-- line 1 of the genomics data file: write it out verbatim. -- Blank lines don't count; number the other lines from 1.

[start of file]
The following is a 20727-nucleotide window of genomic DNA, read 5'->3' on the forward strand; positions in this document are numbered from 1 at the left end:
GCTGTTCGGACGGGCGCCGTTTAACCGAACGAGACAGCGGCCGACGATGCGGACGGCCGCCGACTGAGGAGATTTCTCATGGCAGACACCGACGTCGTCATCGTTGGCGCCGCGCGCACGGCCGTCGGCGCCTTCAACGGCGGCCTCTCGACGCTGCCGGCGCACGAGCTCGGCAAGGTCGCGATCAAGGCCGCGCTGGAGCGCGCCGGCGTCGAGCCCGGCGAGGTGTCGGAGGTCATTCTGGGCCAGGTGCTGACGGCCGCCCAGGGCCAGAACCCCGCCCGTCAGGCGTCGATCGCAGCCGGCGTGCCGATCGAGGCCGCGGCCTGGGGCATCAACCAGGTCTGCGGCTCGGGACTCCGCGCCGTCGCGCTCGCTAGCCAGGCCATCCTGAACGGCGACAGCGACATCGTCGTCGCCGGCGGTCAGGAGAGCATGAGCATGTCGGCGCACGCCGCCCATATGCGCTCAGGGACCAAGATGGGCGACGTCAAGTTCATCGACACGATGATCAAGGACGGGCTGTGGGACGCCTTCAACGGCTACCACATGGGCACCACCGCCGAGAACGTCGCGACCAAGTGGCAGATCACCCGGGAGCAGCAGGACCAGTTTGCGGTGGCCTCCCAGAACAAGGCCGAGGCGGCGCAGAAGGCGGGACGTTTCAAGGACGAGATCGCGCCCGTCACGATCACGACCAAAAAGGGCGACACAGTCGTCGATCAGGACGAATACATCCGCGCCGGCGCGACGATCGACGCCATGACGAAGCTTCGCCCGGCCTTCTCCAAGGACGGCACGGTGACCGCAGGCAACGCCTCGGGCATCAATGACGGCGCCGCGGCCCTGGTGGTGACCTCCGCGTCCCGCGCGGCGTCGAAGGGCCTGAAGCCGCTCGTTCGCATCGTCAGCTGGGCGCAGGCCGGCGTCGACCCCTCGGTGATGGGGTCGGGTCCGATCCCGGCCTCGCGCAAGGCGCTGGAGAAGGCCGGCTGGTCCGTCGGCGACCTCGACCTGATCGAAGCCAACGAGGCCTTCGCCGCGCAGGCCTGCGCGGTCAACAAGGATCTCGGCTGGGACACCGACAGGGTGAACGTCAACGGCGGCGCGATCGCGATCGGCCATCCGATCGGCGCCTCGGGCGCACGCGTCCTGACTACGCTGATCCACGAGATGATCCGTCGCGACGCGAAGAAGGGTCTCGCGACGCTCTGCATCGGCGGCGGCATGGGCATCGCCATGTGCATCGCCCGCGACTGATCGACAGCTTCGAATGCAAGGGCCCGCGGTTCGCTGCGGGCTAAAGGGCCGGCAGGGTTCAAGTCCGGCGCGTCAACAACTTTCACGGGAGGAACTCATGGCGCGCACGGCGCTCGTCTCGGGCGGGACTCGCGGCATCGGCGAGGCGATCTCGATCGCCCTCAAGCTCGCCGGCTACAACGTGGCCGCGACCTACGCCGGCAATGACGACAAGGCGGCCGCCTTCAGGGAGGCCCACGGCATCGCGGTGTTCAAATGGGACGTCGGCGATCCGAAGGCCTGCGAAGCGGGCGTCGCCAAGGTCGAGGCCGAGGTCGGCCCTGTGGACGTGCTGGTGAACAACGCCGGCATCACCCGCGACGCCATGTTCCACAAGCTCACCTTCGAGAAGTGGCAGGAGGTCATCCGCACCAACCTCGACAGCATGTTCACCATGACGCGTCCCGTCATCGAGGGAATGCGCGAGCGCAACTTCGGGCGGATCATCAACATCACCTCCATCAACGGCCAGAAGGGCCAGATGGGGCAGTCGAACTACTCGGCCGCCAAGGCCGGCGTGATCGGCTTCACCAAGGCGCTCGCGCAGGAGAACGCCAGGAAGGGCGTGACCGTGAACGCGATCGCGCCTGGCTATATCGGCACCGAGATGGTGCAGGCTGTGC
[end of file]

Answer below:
The following is a 20727-nucleotide window of genomic DNA, read 5'->3' on the forward strand; positions in this document are numbered from 1 at the left end: